Shedding the Past

It’s a bit odd writing this post; for one, it’s been a “long” time (photographically) since my trip to China, and two, I’m writing from Germany, home for [at least] the next year. Reflecting back on a trip over months old is thus refreshing but also potentially dangerously narrative. With that disclaimer…

The trip home — the first time I’ve done back-to-back trips to China since the late 1990s — started in Houston, where I visited a friend who works at the Johnson Space Center. Few people can say they are friends with rocket scientists, but I’ve known my buddy in Houston since grade school. This time, he showed me Mission Control (nearly all of them) from the ground floor. I had two takeaways: first, the amount of technological achievements that come together to support a mission in orbit is astounding; and two, the equipment used to make space missions possible is outdated (making the first point even more impressive).

China 2015-1

 

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Shedding the Past

Addicting

It is perhaps a bit strange that I have thus far avoided the plane discussion on my China trip. Fear not; that discussion is here! The delay is due inevitably to how conveniently (if somewhat unrelated) it served as a segue into this post: it’s no secret that I have a love for planes and spend an inordinate time planning flights in order to fly on certain planes. No matter how hard I tried this time, though, I couldn’t get away from flying on the original jet that coined the term “Jumbo Jet”: the Boeing 747.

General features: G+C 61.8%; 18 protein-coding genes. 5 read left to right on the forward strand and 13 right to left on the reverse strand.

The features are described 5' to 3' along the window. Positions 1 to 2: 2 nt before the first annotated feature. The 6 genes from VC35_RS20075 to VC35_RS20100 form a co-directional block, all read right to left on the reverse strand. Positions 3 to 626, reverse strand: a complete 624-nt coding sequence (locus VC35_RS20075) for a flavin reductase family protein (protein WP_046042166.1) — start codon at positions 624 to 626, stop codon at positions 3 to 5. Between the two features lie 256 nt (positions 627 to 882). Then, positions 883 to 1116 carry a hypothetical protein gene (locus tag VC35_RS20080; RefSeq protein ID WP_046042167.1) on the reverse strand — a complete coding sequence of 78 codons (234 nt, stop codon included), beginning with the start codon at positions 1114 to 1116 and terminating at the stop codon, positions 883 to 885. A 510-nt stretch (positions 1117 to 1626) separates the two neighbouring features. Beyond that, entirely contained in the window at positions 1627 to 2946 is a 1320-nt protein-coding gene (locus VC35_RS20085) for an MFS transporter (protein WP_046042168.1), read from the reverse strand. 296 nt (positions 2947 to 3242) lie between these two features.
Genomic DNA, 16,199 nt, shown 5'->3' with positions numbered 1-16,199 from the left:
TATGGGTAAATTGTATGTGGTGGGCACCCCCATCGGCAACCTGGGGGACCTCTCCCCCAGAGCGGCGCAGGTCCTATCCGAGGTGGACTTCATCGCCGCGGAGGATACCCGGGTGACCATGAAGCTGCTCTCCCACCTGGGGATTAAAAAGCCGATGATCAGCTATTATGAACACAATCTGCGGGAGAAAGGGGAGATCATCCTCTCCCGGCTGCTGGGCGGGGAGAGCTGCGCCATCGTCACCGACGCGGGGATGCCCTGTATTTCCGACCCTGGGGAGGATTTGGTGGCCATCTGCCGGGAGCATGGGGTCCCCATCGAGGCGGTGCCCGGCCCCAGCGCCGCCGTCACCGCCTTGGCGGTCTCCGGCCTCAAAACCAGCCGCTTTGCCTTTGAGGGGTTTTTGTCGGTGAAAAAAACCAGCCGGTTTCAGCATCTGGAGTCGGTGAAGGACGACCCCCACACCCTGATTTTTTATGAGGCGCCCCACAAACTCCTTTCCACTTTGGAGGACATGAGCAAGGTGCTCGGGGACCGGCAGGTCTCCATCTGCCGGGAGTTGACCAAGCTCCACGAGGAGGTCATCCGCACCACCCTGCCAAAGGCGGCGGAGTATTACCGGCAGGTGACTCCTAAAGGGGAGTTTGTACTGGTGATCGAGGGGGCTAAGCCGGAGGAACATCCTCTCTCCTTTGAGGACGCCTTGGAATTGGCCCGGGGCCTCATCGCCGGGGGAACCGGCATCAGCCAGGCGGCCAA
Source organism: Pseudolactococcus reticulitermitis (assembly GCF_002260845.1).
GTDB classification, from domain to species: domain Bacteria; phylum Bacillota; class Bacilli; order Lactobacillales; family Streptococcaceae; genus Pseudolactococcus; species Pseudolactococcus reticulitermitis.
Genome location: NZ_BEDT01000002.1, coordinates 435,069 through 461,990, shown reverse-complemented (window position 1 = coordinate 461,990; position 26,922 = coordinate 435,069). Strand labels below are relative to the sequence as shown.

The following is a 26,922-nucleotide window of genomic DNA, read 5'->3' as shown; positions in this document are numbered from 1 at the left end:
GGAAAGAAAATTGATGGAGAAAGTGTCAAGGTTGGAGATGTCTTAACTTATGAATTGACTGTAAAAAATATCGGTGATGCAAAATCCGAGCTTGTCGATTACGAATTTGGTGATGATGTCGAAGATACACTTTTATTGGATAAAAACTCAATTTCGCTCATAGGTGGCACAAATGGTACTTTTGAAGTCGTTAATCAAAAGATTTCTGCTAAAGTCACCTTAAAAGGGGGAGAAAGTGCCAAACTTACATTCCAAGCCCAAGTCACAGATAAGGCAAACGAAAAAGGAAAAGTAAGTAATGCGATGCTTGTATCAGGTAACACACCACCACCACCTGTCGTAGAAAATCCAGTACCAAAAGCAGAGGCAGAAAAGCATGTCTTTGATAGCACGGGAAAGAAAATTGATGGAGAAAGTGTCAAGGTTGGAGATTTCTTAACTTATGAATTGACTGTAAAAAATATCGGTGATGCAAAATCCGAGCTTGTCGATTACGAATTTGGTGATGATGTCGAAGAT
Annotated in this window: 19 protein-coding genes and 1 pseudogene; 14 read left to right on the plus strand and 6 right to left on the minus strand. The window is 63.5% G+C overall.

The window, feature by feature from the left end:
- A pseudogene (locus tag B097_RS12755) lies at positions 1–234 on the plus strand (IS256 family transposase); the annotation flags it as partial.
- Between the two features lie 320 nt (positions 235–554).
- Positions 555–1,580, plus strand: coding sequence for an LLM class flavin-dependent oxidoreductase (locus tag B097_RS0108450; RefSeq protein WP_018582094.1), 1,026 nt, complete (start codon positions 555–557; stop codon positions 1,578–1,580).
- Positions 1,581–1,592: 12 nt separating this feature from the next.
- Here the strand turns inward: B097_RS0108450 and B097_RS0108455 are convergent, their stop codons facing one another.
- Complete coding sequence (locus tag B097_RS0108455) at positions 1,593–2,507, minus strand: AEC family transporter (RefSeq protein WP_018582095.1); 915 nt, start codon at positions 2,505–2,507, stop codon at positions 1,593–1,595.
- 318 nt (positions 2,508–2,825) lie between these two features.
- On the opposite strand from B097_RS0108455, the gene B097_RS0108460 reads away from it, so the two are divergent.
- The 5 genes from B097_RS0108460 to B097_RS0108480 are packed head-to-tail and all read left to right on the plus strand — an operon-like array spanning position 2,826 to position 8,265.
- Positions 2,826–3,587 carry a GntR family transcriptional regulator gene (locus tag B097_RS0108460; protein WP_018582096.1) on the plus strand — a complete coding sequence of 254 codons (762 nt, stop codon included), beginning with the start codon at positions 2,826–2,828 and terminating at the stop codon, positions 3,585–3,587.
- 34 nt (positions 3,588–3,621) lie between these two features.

Addicting-5

 

 

While I had flown on the newest iteration, the Boeing 747-8, on my trip back from Germany last year, I’ve tended to avoid United’s 747s in particular because they are old and lack in-seat entertainment. (My trip back to the US was on an electronics-rich United 787-8, in comparison.) My flight from ORD-PVG was nevertheless on a United 747-400, and in the absence of all things luxurious I got to appreciate flight as it was just twenty years ago. (Shout out: the captain did a masterful job landing the plane — it was probably the smoothest landing I’ve ever experienced.) Accordingly, I felt a pang of sadness as I watched a 747-400 push back from Shanghai’s Pudong: the view came with the realization that my inbound flight might have been the last time I fly on a 747-400. Addictions, even so immaterial as one to dated commercial aircraft, die hard.

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Addicting

Calming

It has been several years since I last visited China and seemed as long since my [in actuality] recent Singapore vacation. I wasn’t sure what to expect for the trip: was the pollution and smog really as bad as Western media reported? How much Mandarin had I forgotten? After visiting Singapore twice, would I find China revoltingly backwards? Would the Chinese recognize me as one of their own or as an outsider?

I braced myself for a frantic two weeks, but amid the fervor I found unexpected calm.

Calming-3

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Calming